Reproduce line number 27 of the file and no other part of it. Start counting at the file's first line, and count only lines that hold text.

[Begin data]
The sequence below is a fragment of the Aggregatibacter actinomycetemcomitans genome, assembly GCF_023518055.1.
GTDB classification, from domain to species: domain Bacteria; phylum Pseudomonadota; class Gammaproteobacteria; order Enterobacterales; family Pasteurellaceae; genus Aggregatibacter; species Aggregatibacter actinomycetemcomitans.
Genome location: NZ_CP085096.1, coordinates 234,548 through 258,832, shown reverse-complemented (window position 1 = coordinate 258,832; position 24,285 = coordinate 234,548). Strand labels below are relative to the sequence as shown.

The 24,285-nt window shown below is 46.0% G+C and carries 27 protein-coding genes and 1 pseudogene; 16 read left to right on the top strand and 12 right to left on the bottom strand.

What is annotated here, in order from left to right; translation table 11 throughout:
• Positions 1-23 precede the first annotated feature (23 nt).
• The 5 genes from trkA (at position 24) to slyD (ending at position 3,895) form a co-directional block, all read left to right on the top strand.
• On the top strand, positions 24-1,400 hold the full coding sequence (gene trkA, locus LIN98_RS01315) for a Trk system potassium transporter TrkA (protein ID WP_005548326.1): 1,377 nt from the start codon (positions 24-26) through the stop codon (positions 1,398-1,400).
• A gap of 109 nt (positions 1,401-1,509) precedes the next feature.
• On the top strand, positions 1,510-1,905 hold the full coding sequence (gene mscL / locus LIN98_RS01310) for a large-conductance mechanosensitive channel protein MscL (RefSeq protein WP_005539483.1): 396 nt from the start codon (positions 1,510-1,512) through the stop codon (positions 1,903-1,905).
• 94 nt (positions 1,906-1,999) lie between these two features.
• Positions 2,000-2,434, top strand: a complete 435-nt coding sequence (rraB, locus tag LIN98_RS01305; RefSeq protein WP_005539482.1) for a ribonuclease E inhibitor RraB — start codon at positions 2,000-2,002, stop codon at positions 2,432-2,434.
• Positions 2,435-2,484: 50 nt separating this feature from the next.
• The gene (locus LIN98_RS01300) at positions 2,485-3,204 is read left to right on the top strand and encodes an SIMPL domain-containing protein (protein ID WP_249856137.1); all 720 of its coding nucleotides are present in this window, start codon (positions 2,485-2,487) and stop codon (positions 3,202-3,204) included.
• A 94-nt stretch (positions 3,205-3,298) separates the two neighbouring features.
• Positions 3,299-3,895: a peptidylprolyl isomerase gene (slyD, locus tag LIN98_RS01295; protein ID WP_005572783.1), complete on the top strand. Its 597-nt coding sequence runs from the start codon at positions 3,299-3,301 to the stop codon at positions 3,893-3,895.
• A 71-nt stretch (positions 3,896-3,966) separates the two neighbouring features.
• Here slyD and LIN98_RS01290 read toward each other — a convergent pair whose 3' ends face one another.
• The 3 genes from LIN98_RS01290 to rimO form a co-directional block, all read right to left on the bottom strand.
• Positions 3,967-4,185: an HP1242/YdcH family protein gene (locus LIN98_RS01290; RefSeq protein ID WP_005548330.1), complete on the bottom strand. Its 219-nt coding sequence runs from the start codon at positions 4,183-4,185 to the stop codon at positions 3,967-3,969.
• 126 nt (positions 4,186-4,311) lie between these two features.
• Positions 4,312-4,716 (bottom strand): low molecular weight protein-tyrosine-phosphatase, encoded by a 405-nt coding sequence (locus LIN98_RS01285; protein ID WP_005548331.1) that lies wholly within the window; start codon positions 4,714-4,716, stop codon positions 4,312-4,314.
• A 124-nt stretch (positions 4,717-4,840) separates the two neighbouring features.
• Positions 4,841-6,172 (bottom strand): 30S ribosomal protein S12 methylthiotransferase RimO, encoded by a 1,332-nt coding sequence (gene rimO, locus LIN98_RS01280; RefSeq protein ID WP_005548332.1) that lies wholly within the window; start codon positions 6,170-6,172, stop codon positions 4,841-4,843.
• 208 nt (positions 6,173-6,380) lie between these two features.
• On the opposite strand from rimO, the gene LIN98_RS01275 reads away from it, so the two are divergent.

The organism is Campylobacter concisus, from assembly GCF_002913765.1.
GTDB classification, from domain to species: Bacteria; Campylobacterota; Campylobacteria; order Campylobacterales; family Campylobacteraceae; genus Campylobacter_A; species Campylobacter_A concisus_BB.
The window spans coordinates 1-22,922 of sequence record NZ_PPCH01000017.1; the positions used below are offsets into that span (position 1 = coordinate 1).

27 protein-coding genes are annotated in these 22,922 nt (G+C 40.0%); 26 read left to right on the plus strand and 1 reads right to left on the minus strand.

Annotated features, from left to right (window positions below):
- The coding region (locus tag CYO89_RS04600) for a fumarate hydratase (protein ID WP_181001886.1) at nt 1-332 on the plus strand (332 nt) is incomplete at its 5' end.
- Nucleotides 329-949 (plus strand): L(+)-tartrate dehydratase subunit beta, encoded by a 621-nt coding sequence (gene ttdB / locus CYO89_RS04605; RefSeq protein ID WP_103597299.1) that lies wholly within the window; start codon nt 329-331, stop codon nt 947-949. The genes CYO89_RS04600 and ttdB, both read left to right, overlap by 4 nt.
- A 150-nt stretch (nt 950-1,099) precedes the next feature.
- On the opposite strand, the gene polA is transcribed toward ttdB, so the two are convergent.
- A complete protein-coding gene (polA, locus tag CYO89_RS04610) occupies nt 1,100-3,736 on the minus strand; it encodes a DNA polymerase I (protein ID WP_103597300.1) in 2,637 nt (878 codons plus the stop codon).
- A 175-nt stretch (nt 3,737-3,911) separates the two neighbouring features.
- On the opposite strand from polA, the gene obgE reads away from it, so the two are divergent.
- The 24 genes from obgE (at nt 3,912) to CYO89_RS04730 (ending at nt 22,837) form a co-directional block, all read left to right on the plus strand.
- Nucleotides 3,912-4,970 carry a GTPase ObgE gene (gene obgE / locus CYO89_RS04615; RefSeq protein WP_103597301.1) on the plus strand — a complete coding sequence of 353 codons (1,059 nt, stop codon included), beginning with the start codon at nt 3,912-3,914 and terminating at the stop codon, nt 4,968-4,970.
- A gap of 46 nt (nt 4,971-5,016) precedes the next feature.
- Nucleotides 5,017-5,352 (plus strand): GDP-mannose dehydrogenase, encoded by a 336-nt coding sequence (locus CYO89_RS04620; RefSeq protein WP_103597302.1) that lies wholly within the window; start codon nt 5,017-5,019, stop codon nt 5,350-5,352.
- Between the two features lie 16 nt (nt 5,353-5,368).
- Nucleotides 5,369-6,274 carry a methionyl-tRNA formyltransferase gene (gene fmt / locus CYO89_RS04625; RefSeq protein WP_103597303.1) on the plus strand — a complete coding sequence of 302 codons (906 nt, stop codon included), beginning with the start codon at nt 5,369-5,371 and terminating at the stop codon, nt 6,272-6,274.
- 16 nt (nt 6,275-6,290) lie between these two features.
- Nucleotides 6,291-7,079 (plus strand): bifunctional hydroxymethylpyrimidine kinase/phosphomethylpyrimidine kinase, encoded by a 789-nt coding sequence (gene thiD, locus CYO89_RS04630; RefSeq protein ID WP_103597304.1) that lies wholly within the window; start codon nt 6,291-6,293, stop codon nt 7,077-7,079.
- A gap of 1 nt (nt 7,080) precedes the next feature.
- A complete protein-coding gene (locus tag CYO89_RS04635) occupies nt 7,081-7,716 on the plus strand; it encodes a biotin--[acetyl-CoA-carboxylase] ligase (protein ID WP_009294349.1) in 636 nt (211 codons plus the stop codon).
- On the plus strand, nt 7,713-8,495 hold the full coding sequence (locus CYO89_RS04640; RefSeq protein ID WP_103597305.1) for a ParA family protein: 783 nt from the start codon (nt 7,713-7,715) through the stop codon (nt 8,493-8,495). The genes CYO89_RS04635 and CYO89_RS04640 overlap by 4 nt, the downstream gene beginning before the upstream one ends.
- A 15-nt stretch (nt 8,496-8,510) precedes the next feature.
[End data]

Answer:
The organism is Campylobacter concisus, from assembly GCF_002913765.1.